Financial planning beyond the grave


QUESTION: I have just been notified that I am to receive a significant inheritance of £500,000 from a relative. I am aged 50 and should not need this money. I have two children, so I intend to pass the inheritance to them, but I have been told that I must survive these gifts by seven years. Is this correct? I am concerned about gifting my children a large amount of cash. Are there alternatives?

ANSWER: When the executors of your relative’s estate distribute the estate following the receipt of a grant of probate (the legal right to distribute the estate assets), you will receive the £500,000.

If you then gift £250,000 to each of your children, these gifts will not suffer any lifetime tax charge as each is a ‘potentially exempt transfer’ or ‘PET’ for inheritance tax purposes. The gifts leave your estate after seven years hence the term ‘potential’ as they have the ‘potential’ to fall back into your estate should you die within seven years of the cash transfers to your children and be taxed at up to 40 per cent.

If you go down this route you should consider taking out specialist inheritance tax life insurance which runs from the date of the gifts to the earlier of your death or seven years following the date of the gifts. It operates on a sliding scale as after three years a taper relief is available for death following a PET.

You may be very confident of surviving seven years however you should consider a Deed of Variation (DOV). A DOV permits you to retrospectively alter the terms of your deceased relative’s will such that the £500k inheritance is re-directed to your children. Such a DOV requires the agreement of the executors of the estate. This type of Inheritance tax planning allows you to skip a generation and avoid the potential of the £500k gifts falling back into your estate were you to die within seven years.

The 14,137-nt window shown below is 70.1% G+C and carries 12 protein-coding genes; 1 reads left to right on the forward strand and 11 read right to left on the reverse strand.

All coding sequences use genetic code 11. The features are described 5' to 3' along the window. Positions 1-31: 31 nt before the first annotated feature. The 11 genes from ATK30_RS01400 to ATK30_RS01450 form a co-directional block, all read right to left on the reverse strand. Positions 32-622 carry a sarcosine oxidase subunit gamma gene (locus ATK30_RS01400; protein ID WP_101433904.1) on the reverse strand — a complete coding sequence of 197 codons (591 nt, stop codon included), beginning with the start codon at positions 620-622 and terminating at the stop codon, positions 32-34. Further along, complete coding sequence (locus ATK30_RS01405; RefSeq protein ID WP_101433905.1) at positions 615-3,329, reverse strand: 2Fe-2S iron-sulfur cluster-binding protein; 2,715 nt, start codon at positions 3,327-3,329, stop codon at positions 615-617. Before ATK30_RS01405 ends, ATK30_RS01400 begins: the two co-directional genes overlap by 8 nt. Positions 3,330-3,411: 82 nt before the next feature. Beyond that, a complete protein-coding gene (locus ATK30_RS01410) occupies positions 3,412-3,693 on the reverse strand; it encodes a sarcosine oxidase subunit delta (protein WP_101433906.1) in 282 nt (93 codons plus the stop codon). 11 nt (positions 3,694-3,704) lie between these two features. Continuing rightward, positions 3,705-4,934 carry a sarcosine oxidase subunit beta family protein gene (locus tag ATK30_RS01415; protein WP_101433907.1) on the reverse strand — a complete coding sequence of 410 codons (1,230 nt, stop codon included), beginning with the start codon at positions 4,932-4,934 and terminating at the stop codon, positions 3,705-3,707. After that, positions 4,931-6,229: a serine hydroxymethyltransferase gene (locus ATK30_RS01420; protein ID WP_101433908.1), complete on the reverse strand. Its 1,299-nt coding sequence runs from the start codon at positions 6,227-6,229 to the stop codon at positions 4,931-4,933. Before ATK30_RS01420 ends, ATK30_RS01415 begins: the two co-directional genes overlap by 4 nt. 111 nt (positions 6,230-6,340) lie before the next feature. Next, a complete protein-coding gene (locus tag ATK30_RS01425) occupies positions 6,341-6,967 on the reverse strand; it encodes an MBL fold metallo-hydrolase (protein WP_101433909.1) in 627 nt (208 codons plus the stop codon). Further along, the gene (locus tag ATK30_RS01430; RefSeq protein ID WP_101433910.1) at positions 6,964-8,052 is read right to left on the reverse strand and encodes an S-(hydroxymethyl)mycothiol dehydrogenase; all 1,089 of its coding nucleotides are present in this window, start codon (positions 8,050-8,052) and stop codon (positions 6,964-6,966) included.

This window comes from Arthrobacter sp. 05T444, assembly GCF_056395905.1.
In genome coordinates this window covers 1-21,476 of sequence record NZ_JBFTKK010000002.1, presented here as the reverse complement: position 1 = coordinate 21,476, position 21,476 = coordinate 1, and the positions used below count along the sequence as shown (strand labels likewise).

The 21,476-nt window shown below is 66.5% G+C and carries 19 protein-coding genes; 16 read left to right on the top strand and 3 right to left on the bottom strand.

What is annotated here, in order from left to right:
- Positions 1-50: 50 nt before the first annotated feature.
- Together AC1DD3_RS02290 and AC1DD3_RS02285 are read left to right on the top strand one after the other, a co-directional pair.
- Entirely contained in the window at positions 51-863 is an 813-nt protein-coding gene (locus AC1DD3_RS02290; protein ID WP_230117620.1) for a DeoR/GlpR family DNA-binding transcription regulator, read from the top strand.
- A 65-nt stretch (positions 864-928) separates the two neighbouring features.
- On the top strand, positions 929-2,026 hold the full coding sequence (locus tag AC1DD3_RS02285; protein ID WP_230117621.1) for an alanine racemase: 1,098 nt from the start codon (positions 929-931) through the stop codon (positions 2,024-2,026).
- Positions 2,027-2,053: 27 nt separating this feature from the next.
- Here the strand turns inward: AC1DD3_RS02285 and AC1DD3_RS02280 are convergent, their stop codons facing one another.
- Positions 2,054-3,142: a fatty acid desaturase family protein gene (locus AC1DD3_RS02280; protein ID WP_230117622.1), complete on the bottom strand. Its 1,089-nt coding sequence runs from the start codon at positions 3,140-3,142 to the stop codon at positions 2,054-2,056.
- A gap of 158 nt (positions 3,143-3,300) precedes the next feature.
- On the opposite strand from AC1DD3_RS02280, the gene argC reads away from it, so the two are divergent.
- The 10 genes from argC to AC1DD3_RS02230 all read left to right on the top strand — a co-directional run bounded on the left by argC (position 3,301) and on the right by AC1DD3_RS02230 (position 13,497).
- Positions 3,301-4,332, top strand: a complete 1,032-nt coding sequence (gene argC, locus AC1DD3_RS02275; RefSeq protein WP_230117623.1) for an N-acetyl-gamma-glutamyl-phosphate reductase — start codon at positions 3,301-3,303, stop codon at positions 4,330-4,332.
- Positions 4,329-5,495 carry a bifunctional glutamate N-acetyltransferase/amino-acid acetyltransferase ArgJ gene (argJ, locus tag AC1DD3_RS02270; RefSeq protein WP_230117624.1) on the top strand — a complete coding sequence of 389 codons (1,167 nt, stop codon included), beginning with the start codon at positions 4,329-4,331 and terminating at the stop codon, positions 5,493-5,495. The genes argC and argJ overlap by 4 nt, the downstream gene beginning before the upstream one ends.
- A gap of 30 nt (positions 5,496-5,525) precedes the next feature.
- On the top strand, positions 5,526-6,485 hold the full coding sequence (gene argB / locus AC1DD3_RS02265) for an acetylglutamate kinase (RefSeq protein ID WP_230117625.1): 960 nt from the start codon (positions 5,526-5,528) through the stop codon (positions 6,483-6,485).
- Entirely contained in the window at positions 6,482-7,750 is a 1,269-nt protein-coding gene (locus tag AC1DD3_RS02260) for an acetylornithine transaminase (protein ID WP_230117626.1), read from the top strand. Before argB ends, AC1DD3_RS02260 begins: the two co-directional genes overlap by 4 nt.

As you are concerned about your children inheriting a large amount of cash, you should consider using a DOV to re-direct the £500k into a discretionary trust of which you could also be a beneficiary. This would potentially give you access to cash should for example you need funding for later life care. The trustees of this trust can also make distributions to other beneficiaries and the £500k plus growth from investment while within the trust will not form part of your estate for inheritance tax.

You can make a Deed of Variation before or after a grant of probate is issued however, it must be made within two years of the deceased person’s death. For it to be valid in the eyes of HMRC. To be effective, any Deed of Variation must be made in writing and signed by all beneficiaries who would lose out because of the change in the will and clearly state which elements of the estate are being changed and who will benefit.

Additionally, all beneficiaries must be aged 18 or over and must agree to the changes. No existing beneficiary adjusting their share of the estate is allowed to be compensated for the adjustment.

:: Paddy Harty ( is partner at FPM Accountants Limited ( The advice in this column is specific to the facts surrounding the question posed. Neither the Irish News nor the contributors accept any liability for any direct or indirect loss arising from any reliance placed on replies.